Engaged women concerned an emissions cap will be a prosperity cap for Canadians

by | May 2024

Linda’s eyebrows furrow as she stops to think about the implications of new regulations that would force oil and gas companies to cap their emissions output.

The 64-year-old retired mom (who asked that we not mention her last name) looks out her kitchen window in Fort Erie, Ontario, to consider how the cap would impact prosperity and the environment.

“I’m having trouble with this question because I’m not sure I know the full impact of saying I support this idea,” she says in a video chat with Canada Powered by Women.

Linda is one of many women in Canada who cares deeply about the environment. But she also wants Canada to be a prosperous nation, so is concerned about Canada’s energy policy (as are many other women we’ve connected with).

“I like the idea of cutting emissions, but I don’t think the government’s plan takes into account the full severity of consequences of cutting how much oil and gas is produced. I don’t think it’s as simple as wishing away emissions — we’d have to give up a lot as a country if we did that, and the things we’d have to give up are not small things.”

To Linda and other engaged women, the emissions cap in particular is an issue because of the negative impact it will have on Canadian prosperity. The proposed framework is being criticized for its complexity, lack of global competitiveness, and unintended consequences.

Let’s break it down.

What is an oil and gas emissions cap?

In December of 2023 the federal government announced a framework that would require a cap on emissions output. “The Canada Cap,” as some have called it, would mean oil and gas production facilities would be prohibited from emitting greenhouse gases unless they are registered under a cap-and-trade system.

The regulator will issue “emission allowances” and the goal is to lower emissions by 35-38% compared to 2019 levels.

At first glance, you may wonder what’s wrong with lowering emissions. We know from our national research that engaged women care deeply about a balanced approach to energy transformation and 82% want a voice in the future of energy because of how it affects their standard of living. So, there’s more to it than simply cutting emissions.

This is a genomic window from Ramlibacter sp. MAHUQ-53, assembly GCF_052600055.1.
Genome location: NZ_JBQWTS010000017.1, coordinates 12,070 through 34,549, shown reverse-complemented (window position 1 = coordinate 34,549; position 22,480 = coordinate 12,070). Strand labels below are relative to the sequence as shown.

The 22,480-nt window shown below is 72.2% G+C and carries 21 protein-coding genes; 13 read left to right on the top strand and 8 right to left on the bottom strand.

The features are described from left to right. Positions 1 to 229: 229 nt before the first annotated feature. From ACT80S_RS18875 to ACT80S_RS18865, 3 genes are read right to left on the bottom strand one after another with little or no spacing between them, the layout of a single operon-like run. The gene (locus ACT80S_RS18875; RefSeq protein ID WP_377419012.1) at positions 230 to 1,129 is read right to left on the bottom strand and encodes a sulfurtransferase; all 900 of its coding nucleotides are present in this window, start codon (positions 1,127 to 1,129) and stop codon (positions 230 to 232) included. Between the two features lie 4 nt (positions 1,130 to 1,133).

“What’s being touted as an emissions cap on the oil and gas sector has significant potential to become a prosperity cap for Canadians and Indigenous communities,” said Adam Legge, President of the Business Council of Alberta, in a recent article.

“It fails a reasonableness test on sound public policy. But more importantly, it has high potential to create significant unintended consequences on prosperity because instead of capping emissions, it will likely cap prosperity through deterred investment and a potential production cut.”

Energy policy that caps Canadian prosperity is a concern, and we know from our spring omnibus survey that more than one third (34%) of Canadian Engaged Women disagree that Canada has good energy policy. In addition, more than half of engaged women in Canada (57%) recognize the impact energy policy has on economic and personal financial well-being.

The economic consequences of an emissions cap

Canada’s energy sector is one of our largest economic sectors, representing $113.2 billion of our country’s Gross Domestic Product (GDP). GDP represents the total value of goods and services produced within a country and it is used as a measure of economic activity and performance.

The oil and gas sector is also the largest component of our country’s exports, representing about one quarter of the value of all activity. And it accounted for $12 billion in annual federal and provincial revenues between 2017 and 2021, reports the Government of Canada.

The cap is likely to deter investment in the oil and gas sector, as it would almost certainly result in production cuts.

“The inaccurate and unrealistic assumptions used to develop the cap will deter investment given its complexity and uncompetitiveness,” says Legge.

“No other country in the world has placed this kind of limitation on its resource sector. Investment will therefore go elsewhere, and the emissions reductions investments in Canada will not occur, costing jobs, incomes, and tax revenues.”

Job losses as a result of the emissions cap